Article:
I read an interesting article in Inman News the other day about the controversial subject of Dual Agency, aka direct deals or "double dipping" by some. In other words, taking both sides of the commission by representing the seller and the buyer in a real estate transaction. Here's the article that I read.
DESIGNATED AGENCY VERSUS DUAL AGENCY
In states like Massachusetts, we have enacted regulations that provide for disclosed designated agency in all real estate transactions. Many people may be familiar with the scenario where a real estate agent provides them with a form that they need to sign when they first meet with him/her. This form is called a "Mandatory Licensee Consumer Relationship Disclosure" and it sets forth the role of the agent vis a vis his client (you). It states whether the agent represents the buyer or seller in a transaction. It also states the relationship of other agents in the realtor's firm.
Some firms only represent buyers. Some only represent sellers. These are known as buyer agency or seller agency firms. All agents and brokers in these types of offices represent your interests if you are selling (sellers agency) or if you are buying (buyers agency) - but you will never see a realtor who works for a buyers agency taking listings; and vice versa. I'm not going into the merits of such relationships, but there are firms out there that do quite well as buyer or seller agency firms.
The more common relationship with a realtor though, is through an office that practices designated agency. These firms (it is safe to say that all of the major national real estate organizations) represent clients who are both sellers and buyers. Through designated agency, the real estate agent that assists you must tell you, in writing, whether they will represent you as a buyer's agent or as a seller's agent. As such, they owe you the duties of "undivided loyalty, reasonable care, disclosure, obedience to lawful instruction, confidentiality and accountability, provided however, that the agent must disclose known material defects in real estate."
In short, the disclosed buyer's agent can show listings of other agents in his firm, and a disclosed seller's agent can take on buyers that are not looking to purchase any of his listings.
Now comes the open house (and the dual agency hogs are sniffing and frothing at the mouth...)
What do you hear when you go to an open house?
a) "Hi, my name is Joe Designated Agent, welcome to my open house. There are so many exciting features about this house that I'd love for you to see. Could I ask you to please put your name and contact information down on this sheet of paper so that I may follow up with your agent with any questions and to obtain important feedback for my seller? I see that you aren't working with an agent right now, is that correct? I'd be happy to answer any basic questions that you have, but if you are interested in the house, I'd prefer to introduce you to someone in my office who works with buyers like yourselves and who can represent your interests as a potential buyer, since I represent the seller."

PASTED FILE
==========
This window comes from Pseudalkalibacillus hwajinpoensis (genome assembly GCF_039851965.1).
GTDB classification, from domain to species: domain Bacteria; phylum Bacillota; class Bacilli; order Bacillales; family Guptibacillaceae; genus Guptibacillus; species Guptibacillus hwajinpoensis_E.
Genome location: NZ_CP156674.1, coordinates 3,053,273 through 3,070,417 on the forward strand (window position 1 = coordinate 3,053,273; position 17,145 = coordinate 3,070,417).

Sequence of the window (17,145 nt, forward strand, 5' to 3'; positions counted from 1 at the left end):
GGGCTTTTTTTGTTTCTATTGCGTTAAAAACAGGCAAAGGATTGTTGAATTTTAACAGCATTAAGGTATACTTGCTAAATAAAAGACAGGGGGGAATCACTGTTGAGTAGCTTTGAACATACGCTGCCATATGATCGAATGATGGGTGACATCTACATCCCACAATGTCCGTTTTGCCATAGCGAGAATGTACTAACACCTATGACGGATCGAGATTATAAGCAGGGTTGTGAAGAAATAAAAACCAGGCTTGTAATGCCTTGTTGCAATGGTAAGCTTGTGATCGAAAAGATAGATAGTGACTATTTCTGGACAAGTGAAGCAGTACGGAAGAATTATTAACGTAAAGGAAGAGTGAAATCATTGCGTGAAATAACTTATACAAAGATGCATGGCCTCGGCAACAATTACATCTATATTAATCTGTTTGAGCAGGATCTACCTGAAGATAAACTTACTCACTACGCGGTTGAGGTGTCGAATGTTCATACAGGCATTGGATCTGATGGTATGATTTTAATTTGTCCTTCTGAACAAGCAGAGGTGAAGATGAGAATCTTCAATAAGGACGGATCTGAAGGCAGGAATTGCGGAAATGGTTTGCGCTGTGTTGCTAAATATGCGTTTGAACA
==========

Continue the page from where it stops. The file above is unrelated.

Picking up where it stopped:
b) "Hi, my name is Heidi Hogg. Welcome to the open house. There are so many exciting features about this house that I'd love for you to see. Are you folks here by yourselves? Don't worry, I'd love to work with you. Why don't I show you around myself so we can get to know one and another. Did you know that I can probably get you this house cheaper if you work with me because the seller will not have to pay a full commission on the buyer's side?"
What's wrong with this scenario? Most states do allow designated agents to enter into dual agency. And if working with the listing agent can help the buyer save on the purchase price, isn't that to everyone's advantage? NO, it isn't. Firstly, a designated agent must obtain the mutual consent of both parties to enter into a dual-agency relationship and notice (usually written) must also be obtained from the parties. Remember what I said about "undivided loyalty, reasonable care, disclosure, obedience to lawful instruction, confidentiality and accountability, provided however, that the agent must disclose known material defects in real estate." Well, under Massachusetts law at least, here's what the disclosed dual agent provides: "A dual agent shall be neutral with regard to any conflicting interest of the seller and buyer. Consequently, a dual agent cannot satisfy fully the duties of loyalty, full disclosure, obedience to lawful instruction which is required of an exclusive seller of buyer agent. A dual agent does, however, still owe a duty of confidentiality of material information and accounting of funds." So, in the end, disclosed dual agents have only to provide "reasonable care, confidentiality and accountability, and disclosure of known material defects" to their clients.
IS IT TIME TO BRING DUAL AGENT HOGS TO THE SLAUGHTERHOUSE?